Perhaps the most attractive of all the Ladybird sets,
series 497 represents for many people an almost dream-like view of how
things were in their childhood. At best however, they show how we like
to think life was in those far-off post-war days. Throughout the series,
the words of Noel Barr are perfectly matched by the artwork of P.B. Hickling,
who portrays the world of Mick, Tiptoes, Beaky, Ned et al in a beautiful
wash of colour. One would imagine Hickling was no youngster, since the
world in which his characters live could as easily be 1920 as 1950. Daddy
always wears his best business hat, Televisions and even radios are nowhere
to be seen, rooms are dusted by Maids and everyone seems to live in a
farm, or at least, in the countryside. This is the world of Beatrix Potter,
where animals talk and the sun almost always shines.
series was a great success, as evidenced by the number of copies that
still turn up in charity and bookshops. Almost unique amongst Ladybird
seriesí 497 had the same author/artist combination throughout, which gives
it a continuity perhaps a little lacking in other series where different
artists brought in their own style.
covers followed the same format, an illustration occupying 2/3 of the
page, the title on top and a thin coloured strip at the bottom. Earlier
editions carried "A Ladybird Book" on this lower strip, along
with delightful inside cover black & white illustrations. They were
also printed on paper with a slight yellow/brown tint and featured the
same cover illustration stuck onto the (white) cover of the book, underneath
the dust-jacket. Spine text ran from bottom to top and the books are generally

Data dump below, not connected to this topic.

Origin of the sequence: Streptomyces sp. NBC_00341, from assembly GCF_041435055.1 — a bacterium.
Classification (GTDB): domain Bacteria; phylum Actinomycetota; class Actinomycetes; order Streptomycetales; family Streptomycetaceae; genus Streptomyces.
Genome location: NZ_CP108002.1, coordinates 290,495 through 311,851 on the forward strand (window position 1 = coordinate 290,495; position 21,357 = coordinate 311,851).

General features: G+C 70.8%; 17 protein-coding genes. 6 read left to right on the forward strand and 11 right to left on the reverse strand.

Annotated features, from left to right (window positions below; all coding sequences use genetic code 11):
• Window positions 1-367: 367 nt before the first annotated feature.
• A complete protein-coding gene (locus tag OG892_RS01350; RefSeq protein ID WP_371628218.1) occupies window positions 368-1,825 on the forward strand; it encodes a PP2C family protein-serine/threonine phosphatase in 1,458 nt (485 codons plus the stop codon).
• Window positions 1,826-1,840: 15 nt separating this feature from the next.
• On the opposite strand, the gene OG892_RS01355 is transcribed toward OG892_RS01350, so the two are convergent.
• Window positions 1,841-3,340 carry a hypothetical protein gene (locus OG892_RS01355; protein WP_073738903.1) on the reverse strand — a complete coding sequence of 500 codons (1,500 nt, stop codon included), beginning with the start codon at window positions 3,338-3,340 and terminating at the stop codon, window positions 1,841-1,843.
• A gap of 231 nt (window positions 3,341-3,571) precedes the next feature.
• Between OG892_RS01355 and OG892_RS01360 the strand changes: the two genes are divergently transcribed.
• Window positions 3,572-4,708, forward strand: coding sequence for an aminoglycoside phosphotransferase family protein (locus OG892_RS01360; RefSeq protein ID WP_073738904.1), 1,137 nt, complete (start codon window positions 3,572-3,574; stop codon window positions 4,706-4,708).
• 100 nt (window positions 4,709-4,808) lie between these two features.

thicker. The edition number was also shown. Mid-period editions had plain
brown covers under the DJ, no date, spine text from top to bottom and
lost the wonderful inside-cover illustration. Still later editions had
the familiar blue LB logo on the inside covers and the final editions
were with plain matt cover.
The series also survived the transition to matt covers,
although I donít know if the complete set were issued in that format.
On my edition of the Discontented Pony (with blue inside logo), the rear
inside-cover only mentions 6 books in the series. Presumably the missing
titles had been deemed too old-fashioned and discontinued. Editions are
undated once they exceeded the first half-dozen pressings.
Inquisitive Harvest Mouse
The first in the series dates from 1949 (hence series 497) and tells the
story of a mouse who falls into the hands of a little girl named Susan,
who "would dearly love to keep the little mouse for a pet, but she
is very kind and restores him to his family unharmed.
Tiptoes the Mischievous Kitten
The eponymous Kitten is indeed a bit of a handful, creating absolute havoc
in the Moffats household, jumping on the baby, pulling Grannyís knitting
everywhere, knocking bowls over and ripping open pillows. whether he also
left "little presents" around the house is tactfully left to
our imagination, as is the cause of the three little kittens who appear